Vice Director - Prof. Tomer Schechner

The primary research focus of my lab is on the development of anxiety disorders. By using a multiple level analysis approach, we study the biological, cognitive, behavioral and environmental factors that contribute to the etiology and maintenance of anxiety disorders. We use psychological, physiological and neuroscientific measures to better understand how these factors differentiate between the development of normative fear and pathological anxiety. We focus on information processing and more specifically on different aspects of human fear learning.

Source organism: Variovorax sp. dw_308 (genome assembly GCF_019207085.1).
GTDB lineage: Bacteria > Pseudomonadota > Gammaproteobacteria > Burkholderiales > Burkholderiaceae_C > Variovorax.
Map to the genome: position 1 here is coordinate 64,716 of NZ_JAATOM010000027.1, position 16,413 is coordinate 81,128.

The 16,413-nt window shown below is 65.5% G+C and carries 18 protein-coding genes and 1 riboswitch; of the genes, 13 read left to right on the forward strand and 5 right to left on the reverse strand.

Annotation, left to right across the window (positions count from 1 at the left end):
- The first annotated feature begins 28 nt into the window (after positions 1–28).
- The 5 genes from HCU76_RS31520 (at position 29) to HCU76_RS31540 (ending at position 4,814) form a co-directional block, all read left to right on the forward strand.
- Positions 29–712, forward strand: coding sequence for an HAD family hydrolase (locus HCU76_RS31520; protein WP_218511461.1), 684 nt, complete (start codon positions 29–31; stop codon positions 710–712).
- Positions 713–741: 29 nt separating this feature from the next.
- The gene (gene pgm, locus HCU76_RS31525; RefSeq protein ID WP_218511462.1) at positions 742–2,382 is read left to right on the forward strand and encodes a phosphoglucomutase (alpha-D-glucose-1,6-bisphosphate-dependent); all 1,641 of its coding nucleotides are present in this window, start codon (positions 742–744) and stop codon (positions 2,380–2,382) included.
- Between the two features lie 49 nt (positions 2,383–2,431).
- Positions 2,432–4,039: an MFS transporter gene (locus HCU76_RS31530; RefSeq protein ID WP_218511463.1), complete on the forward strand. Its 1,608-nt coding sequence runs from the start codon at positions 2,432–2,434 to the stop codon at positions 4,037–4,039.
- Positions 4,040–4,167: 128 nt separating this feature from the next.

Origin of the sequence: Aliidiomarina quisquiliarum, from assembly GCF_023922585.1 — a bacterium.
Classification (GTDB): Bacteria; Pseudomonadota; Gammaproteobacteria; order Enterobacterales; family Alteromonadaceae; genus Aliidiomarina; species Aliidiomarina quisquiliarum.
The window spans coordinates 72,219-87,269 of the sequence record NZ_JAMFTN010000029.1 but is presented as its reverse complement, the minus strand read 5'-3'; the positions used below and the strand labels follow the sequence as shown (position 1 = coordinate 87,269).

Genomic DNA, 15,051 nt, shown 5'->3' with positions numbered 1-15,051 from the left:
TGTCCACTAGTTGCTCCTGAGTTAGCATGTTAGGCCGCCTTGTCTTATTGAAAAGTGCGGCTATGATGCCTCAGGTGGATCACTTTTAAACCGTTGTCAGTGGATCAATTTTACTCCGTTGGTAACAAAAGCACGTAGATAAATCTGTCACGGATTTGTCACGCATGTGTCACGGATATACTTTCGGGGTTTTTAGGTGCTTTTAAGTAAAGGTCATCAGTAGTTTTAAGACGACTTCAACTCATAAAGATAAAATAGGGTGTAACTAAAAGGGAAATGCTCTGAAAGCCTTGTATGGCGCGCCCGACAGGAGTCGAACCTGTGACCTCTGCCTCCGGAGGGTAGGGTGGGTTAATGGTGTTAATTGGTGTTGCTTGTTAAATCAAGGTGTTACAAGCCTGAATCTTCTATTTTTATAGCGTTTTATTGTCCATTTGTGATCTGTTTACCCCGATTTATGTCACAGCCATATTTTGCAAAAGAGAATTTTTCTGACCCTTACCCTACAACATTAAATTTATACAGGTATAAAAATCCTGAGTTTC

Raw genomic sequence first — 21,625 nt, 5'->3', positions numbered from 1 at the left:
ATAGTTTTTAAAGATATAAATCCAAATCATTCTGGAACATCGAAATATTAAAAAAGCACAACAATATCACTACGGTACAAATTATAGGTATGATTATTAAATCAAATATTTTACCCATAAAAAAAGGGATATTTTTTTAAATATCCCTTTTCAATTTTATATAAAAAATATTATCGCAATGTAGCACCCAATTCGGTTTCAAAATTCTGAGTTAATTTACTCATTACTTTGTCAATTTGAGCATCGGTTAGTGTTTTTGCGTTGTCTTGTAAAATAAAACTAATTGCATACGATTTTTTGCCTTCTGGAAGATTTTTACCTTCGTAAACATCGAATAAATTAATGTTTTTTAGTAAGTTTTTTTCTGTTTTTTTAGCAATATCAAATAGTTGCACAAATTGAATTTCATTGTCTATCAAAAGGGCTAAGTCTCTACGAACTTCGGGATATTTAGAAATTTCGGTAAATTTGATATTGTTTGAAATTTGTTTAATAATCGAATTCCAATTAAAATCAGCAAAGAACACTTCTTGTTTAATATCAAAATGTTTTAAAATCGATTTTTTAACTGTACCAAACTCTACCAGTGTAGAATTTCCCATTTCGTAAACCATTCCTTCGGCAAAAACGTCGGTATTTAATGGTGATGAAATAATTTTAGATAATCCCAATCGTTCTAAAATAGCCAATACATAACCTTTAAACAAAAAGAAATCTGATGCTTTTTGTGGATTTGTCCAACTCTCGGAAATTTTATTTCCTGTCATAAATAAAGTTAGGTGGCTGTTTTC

Our research on fear learning extends considerable prior work showing the profound impact that early fear learning experiences exert upon a child’s functioning over time. Fear conditioning is the most common experimental paradigm used to study fear learning processes, as it provides a translational measure that can be used to study brain-behavior associations across species. In addition, fear extinction is the fundamental mechanism underpinning exposure therapy, the most common treatment for anxiety. Therefore, findings from extinction experiments are very relevant to new treatment development. Using age appropriate fear conditioning paradigms, we are currently studying fear learning and fear extinction in normative and anxious youth and adults. These studies involve a wide range of measurements from psychophysiology, neuroimaging, self-reports and behavioral observations.